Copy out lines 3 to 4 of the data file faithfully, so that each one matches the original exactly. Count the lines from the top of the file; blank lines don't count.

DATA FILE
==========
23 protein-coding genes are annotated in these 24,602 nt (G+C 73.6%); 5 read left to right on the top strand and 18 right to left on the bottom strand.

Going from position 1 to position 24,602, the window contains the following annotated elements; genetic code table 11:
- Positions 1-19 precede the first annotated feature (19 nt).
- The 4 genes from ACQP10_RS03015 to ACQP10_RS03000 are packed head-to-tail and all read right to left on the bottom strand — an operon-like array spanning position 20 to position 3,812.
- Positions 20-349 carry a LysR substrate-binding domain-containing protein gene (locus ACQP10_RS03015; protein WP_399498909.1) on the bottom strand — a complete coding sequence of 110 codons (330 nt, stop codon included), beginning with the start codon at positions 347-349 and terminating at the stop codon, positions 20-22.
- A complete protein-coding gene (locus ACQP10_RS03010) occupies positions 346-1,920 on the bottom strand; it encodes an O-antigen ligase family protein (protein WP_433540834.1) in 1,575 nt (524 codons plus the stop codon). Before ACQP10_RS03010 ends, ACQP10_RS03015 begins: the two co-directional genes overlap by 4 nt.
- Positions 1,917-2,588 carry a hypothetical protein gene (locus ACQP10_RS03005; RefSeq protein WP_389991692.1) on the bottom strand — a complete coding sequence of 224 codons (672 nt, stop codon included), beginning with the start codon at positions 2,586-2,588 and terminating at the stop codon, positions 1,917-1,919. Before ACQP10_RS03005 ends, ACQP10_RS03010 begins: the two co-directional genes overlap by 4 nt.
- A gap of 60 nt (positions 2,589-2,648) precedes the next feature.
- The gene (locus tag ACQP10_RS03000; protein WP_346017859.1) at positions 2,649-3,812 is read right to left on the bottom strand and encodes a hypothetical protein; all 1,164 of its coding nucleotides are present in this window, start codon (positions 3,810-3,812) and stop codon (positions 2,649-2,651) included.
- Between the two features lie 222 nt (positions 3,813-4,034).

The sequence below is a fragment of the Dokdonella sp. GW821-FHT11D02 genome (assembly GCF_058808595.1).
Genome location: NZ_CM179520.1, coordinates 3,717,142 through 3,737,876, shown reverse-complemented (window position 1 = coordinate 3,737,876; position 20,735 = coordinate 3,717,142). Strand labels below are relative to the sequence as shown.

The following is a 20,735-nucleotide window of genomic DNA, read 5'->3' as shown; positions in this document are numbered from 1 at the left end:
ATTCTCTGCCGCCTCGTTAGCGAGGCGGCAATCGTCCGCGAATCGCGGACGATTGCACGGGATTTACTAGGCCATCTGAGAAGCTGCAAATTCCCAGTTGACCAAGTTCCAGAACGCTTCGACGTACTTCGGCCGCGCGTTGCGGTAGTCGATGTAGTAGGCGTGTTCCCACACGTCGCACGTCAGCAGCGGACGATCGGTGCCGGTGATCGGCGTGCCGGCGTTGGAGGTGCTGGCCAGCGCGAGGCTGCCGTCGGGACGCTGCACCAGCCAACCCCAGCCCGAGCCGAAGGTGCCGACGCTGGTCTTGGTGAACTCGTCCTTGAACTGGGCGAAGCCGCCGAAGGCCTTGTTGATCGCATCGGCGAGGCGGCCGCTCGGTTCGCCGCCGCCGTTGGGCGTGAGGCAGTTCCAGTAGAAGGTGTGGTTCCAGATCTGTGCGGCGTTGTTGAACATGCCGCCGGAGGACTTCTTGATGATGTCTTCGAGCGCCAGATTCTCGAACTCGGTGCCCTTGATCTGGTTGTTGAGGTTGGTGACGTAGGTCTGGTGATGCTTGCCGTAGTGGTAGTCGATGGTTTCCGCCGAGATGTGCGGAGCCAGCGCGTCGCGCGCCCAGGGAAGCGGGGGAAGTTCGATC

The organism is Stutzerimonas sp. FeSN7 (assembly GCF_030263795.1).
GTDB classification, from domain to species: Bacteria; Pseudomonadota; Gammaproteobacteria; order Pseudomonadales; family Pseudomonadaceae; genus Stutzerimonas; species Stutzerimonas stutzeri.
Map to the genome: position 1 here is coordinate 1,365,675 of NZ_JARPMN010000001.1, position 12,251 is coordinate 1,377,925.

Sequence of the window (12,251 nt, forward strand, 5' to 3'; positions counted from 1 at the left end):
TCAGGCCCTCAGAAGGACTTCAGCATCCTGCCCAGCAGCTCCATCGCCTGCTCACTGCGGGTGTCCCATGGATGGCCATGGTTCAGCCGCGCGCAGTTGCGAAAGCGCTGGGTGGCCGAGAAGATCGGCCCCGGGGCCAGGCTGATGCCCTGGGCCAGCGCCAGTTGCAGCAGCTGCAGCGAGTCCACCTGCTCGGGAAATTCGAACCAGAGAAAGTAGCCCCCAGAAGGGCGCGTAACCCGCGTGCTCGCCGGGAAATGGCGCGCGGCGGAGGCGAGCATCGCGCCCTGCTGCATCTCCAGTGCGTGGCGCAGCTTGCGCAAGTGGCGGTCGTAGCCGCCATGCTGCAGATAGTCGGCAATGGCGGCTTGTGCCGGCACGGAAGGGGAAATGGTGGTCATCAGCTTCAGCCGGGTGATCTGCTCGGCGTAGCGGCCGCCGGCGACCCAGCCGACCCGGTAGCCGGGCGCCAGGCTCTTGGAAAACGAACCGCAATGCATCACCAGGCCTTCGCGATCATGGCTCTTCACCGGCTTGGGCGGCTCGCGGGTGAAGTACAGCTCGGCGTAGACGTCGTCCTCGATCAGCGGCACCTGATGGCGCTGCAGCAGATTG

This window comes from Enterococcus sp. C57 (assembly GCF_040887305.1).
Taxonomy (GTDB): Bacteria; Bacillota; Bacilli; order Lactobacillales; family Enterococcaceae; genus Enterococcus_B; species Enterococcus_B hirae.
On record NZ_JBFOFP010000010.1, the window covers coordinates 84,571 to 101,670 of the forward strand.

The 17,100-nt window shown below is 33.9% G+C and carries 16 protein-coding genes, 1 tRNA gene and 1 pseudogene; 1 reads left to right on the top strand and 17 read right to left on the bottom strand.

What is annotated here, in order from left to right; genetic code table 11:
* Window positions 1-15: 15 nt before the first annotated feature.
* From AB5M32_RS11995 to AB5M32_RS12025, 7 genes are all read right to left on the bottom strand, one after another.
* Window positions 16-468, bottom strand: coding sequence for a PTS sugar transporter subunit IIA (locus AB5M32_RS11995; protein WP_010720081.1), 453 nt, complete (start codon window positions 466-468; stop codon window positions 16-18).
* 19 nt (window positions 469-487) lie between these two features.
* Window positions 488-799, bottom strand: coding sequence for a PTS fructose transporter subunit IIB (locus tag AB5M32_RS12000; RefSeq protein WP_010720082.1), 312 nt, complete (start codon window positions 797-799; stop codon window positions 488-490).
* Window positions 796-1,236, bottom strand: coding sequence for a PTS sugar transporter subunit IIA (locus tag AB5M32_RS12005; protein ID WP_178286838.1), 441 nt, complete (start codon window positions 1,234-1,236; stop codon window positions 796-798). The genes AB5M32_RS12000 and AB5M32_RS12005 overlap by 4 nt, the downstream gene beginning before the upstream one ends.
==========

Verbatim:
- Positions 1-19 precede the first annotated feature (19 nt).
- The 4 genes from ACQP10_RS03015 to ACQP10_RS03000 are packed head-to-tail and all read right to left on the bottom strand — an operon-like array spanning position 20 to position 3,812.